By Tom Gilbert, Co-Executive Director, New Jersey Conservation Foundation
New Jersey is the most densely populated and developed state, with an average of more than 1,200 residents per square mile. It’s the only state in which every county is deemed “urban” by the U.S. Census Bureau.
Yet, 40% of this state we’re in – about 2 million acres – is covered by forest. Of those 2 million acres, half are publicly owned as state parks, forests, natural areas and wildlife management areas.
Our million public forested acres are a priceless resource, providing clean air, clean water, defense against climate change, flood control, diverse wildlife habitat, and outstanding places for outdoor recreation.
But public ownership of these forests isn’t enough to ensure that their ecological benefits will be available forever. Forests face many threats including overabundant deer, invasive plants, insect pests and pathogens.
And there has been heated controversy over several forest and wildlife management projects on state and local lands, most recently the devastation of 21 acres of intact, mature forests and protected wetlands in the state’s Glassboro Wildlife Management Area (WMA) to create habitat for American woodcock, a game bird species.
It’s clear that thoughtful and comprehensive planning and rules are needed to make sure New Jersey’s forests are protected and managed to maximize their benefits for current and future generations.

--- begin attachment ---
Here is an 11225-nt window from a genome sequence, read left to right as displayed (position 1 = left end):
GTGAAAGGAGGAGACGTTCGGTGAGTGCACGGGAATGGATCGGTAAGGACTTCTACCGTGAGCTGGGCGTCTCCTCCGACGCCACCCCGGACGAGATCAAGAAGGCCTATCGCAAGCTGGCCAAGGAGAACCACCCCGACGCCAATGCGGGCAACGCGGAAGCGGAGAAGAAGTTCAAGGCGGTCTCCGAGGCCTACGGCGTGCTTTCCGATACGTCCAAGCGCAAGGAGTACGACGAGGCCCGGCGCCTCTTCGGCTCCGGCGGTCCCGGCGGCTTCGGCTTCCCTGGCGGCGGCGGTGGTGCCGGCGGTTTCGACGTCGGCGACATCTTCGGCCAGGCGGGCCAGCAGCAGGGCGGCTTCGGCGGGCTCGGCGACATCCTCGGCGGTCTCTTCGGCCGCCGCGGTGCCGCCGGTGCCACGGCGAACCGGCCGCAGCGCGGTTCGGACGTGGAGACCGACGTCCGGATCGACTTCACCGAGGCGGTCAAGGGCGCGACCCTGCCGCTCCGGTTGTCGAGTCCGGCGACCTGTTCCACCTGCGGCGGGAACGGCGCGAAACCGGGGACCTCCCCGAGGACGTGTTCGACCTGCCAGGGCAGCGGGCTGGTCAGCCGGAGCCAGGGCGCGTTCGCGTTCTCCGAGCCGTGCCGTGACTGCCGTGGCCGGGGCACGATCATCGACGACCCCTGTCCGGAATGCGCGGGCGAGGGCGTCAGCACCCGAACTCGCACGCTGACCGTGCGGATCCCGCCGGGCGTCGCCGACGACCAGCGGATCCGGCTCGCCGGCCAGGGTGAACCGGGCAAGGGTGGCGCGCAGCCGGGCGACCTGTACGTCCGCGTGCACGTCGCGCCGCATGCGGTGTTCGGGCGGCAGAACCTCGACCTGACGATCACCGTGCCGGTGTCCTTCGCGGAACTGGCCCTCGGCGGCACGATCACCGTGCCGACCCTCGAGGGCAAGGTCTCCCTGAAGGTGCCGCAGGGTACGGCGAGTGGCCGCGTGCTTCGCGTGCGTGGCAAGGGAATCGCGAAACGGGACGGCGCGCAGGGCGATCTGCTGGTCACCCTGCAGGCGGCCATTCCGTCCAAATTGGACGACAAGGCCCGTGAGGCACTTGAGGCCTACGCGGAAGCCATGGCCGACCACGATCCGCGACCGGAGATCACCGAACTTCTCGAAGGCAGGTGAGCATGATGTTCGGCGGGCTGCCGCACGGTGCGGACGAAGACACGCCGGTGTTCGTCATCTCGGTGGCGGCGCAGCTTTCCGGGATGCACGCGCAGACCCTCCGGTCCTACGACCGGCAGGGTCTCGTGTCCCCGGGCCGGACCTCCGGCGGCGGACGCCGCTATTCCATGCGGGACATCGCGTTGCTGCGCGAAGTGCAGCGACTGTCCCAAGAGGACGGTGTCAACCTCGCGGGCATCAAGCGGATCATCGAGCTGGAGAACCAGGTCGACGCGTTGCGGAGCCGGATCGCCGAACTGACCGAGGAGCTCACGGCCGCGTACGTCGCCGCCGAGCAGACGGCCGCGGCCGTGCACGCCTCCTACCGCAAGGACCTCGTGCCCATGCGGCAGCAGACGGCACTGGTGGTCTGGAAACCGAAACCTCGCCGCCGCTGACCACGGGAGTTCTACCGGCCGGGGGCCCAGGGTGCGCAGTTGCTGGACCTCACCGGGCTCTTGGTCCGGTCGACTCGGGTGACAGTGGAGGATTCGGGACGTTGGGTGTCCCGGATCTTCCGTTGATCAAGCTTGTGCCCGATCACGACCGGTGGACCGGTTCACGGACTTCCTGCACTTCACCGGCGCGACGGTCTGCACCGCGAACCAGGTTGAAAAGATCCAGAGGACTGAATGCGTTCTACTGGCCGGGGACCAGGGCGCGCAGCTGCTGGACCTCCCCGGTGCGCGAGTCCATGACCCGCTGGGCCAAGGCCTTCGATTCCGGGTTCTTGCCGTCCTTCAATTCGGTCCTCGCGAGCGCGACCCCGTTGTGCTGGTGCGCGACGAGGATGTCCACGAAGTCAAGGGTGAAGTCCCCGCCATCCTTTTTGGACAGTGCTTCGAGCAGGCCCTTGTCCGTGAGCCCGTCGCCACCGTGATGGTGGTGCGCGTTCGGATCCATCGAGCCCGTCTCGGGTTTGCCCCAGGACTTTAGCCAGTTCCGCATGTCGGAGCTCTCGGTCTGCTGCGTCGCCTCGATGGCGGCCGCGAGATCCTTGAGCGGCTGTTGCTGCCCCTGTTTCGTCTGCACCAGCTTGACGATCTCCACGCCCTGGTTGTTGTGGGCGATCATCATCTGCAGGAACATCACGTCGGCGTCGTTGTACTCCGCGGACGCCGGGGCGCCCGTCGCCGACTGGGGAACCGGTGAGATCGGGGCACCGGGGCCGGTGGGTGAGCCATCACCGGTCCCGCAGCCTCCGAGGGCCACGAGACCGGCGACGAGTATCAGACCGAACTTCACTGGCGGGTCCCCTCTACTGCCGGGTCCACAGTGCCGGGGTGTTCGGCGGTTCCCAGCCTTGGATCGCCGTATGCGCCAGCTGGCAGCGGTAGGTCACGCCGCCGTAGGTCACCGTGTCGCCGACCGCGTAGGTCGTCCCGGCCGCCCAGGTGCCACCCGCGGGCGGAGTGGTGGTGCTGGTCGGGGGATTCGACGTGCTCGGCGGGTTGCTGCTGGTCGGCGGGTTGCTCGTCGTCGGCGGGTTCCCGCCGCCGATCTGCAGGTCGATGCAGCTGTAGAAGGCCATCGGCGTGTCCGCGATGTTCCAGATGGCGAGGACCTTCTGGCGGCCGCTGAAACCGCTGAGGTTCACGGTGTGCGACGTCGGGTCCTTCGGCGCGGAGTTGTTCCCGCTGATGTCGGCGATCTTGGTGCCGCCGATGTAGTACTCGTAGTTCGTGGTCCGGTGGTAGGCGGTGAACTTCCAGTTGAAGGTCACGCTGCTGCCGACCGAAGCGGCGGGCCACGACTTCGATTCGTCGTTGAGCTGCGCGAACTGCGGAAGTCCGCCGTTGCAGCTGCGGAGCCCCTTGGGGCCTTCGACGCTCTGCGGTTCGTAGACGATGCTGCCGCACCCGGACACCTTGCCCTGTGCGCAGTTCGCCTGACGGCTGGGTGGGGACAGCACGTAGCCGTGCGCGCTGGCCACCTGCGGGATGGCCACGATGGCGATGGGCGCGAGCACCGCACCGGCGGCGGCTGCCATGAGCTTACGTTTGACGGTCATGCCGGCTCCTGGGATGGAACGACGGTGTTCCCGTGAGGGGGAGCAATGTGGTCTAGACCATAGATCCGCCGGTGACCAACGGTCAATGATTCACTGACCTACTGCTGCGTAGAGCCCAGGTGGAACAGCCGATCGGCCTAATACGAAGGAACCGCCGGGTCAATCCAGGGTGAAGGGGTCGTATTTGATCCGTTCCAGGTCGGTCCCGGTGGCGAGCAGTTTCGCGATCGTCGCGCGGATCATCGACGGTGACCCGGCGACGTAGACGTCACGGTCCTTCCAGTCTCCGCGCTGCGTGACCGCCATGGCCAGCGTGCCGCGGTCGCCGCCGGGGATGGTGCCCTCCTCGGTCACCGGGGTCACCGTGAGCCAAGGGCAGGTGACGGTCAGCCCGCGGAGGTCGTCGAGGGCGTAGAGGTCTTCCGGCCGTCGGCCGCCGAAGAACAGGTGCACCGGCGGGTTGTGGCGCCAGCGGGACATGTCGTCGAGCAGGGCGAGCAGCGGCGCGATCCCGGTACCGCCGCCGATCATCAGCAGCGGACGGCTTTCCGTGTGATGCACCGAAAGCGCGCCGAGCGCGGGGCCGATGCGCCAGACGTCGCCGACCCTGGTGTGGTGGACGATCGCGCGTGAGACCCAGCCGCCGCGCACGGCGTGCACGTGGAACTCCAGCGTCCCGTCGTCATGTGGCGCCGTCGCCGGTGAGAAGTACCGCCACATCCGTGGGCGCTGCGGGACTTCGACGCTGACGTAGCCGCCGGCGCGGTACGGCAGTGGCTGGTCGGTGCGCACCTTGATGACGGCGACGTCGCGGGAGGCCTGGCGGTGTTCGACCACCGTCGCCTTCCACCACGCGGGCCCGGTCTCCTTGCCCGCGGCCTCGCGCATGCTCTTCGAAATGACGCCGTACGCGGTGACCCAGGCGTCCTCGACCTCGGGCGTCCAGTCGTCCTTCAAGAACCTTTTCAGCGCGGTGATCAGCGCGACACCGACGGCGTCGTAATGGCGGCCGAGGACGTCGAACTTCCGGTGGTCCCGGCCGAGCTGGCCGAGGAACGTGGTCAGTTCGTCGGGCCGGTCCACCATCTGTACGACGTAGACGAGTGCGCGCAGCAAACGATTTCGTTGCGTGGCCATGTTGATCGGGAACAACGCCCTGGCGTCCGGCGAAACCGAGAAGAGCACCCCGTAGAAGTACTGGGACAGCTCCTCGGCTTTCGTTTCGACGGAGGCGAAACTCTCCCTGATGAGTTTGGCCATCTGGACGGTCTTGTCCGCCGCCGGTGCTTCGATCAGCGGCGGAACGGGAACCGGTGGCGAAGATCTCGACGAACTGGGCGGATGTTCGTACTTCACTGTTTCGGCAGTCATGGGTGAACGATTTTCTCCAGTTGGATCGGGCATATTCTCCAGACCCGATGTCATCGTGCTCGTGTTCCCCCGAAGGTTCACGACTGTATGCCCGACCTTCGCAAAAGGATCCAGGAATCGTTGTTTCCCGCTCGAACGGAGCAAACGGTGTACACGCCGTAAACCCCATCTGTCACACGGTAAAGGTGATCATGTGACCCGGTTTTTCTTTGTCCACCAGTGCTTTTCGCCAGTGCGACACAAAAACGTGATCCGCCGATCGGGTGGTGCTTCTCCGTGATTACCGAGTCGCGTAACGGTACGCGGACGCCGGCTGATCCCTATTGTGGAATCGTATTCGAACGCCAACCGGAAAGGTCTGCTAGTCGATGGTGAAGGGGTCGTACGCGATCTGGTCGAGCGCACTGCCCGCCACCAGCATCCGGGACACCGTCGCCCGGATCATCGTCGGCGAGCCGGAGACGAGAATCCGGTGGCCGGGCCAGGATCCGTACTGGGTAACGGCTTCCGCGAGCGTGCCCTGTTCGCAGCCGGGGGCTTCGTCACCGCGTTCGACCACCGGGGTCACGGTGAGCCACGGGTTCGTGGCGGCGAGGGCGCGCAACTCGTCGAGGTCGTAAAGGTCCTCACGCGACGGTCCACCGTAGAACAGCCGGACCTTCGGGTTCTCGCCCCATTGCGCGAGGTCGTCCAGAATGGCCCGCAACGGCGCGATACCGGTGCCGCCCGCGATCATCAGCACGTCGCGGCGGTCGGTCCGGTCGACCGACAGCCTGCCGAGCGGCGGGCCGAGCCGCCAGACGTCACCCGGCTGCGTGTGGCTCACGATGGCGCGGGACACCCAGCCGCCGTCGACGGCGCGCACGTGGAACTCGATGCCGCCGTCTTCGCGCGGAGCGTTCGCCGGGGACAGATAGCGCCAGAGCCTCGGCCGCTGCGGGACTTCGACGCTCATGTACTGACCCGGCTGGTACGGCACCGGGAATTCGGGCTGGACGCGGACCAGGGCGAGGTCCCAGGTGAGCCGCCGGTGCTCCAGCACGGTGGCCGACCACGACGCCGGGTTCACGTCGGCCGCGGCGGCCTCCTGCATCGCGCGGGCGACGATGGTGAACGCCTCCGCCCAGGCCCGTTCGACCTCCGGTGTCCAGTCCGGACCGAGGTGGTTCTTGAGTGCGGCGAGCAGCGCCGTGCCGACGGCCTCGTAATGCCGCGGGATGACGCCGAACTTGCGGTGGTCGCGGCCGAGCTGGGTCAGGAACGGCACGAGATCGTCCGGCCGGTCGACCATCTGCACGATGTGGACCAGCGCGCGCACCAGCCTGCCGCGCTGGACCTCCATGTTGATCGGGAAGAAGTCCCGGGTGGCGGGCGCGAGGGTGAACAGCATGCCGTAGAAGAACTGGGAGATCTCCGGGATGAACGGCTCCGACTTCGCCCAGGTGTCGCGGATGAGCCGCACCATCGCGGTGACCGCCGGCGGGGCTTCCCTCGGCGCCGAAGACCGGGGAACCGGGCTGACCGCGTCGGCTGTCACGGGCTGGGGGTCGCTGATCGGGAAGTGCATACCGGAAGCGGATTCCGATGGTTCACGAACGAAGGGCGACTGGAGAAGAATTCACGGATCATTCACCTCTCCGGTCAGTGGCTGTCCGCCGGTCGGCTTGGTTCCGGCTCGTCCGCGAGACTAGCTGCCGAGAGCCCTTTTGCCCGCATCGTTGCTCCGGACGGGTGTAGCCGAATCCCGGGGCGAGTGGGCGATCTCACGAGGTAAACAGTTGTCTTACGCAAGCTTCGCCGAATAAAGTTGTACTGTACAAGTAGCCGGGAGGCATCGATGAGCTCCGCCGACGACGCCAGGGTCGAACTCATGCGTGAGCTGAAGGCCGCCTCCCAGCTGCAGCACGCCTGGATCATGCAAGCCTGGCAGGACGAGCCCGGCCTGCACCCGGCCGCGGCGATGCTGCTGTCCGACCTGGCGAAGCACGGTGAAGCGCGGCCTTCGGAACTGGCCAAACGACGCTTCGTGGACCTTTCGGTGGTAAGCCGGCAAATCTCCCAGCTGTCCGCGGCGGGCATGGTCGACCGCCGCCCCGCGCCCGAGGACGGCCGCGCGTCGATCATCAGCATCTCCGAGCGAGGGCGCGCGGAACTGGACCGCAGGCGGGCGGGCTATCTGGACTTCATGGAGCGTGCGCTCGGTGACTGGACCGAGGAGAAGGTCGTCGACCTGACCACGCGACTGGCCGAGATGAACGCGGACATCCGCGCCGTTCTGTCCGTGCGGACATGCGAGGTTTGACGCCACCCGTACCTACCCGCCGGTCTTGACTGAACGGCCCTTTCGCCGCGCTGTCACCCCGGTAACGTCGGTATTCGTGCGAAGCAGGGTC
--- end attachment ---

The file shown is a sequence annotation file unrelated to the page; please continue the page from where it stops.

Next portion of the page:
About a year ago, State Sen. Bob Smith (D-17) – chairman of the Senate Environment and Energy Committee – turned to four organizations with differing views on forest management to help the state develop a framework for stewarding public forests.
The Forest Stewardship Task Force’s mission: to identify ways in which the state can best manage its forests to fight climate change, prevent forest fires, improve ecosystems, and protect soil and water quality, among other things.
Task Force co-chairs were Eileen Murphy from New Jersey Audubon, Andy Bennett from the New Jersey Forestry Association, Anjuli Ramos-Busot from the New Jersey Chapter of the Sierra Club, and myself.
A major challenge was to seek and find broad agreement around issues relating to management of public forests. The Task Force held meetings between April and December of last year involving hundreds of participants and many hours of discussion. Anyone with an interest in forests was invited to offer their opinion.
I’m happy to report that although stakeholders didn’t see eye-to-eye on every issue, we found significant common ground in our belief in the immense potential of forests to protect and improve the quality of life in New Jersey. The co-chairs reached consensus on 16 recommendations that were supported by two-thirds of all participants and presented to a joint meeting of the Senate and Assembly environment committees in February.
Several recommendations were informed by the state’s Global Warming Response Act goal of reducing carbon emissions by 80% (from 2006 levels) by 2050.